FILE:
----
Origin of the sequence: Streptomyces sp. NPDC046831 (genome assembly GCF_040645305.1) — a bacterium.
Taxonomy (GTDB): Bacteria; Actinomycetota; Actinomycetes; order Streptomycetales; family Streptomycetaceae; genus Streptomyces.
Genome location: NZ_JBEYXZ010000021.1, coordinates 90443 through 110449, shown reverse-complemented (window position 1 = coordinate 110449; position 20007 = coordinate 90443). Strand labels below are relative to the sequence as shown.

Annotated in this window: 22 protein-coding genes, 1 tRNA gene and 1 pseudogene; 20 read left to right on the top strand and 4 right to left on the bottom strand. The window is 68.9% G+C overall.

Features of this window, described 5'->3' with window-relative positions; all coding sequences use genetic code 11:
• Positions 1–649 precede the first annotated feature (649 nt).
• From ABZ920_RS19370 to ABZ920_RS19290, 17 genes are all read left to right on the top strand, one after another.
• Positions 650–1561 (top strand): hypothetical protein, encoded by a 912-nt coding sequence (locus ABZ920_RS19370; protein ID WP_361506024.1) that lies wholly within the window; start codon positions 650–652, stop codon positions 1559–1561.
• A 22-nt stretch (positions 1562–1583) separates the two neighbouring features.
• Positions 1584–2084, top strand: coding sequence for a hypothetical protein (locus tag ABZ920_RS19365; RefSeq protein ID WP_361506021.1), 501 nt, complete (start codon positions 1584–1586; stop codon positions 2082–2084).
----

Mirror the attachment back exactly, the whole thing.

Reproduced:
Origin of the sequence: Streptomyces sp. NPDC046831 (genome assembly GCF_040645305.1) — a bacterium.
Taxonomy (GTDB): Bacteria; Actinomycetota; Actinomycetes; order Streptomycetales; family Streptomycetaceae; genus Streptomyces.
Genome location: NZ_JBEYXZ010000021.1, coordinates 90443 through 110449, shown reverse-complemented (window position 1 = coordinate 110449; position 20007 = coordinate 90443). Strand labels below are relative to the sequence as shown.

Annotated in this window: 22 protein-coding genes, 1 tRNA gene and 1 pseudogene; 20 read left to right on the top strand and 4 right to left on the bottom strand. The window is 68.9% G+C overall.

Features of this window, described 5'->3' with window-relative positions; all coding sequences use genetic code 11:
• Positions 1–649 precede the first annotated feature (649 nt).
• From ABZ920_RS19370 to ABZ920_RS19290, 17 genes are all read left to right on the top strand, one after another.
• Positions 650–1561 (top strand): hypothetical protein, encoded by a 912-nt coding sequence (locus ABZ920_RS19370; protein ID WP_361506024.1) that lies wholly within the window; start codon positions 650–652, stop codon positions 1559–1561.
• A 22-nt stretch (positions 1562–1583) separates the two neighbouring features.
• Positions 1584–2084, top strand: coding sequence for a hypothetical protein (locus tag ABZ920_RS19365; RefSeq protein ID WP_361506021.1), 501 nt, complete (start codon positions 1584–1586; stop codon positions 2082–2084).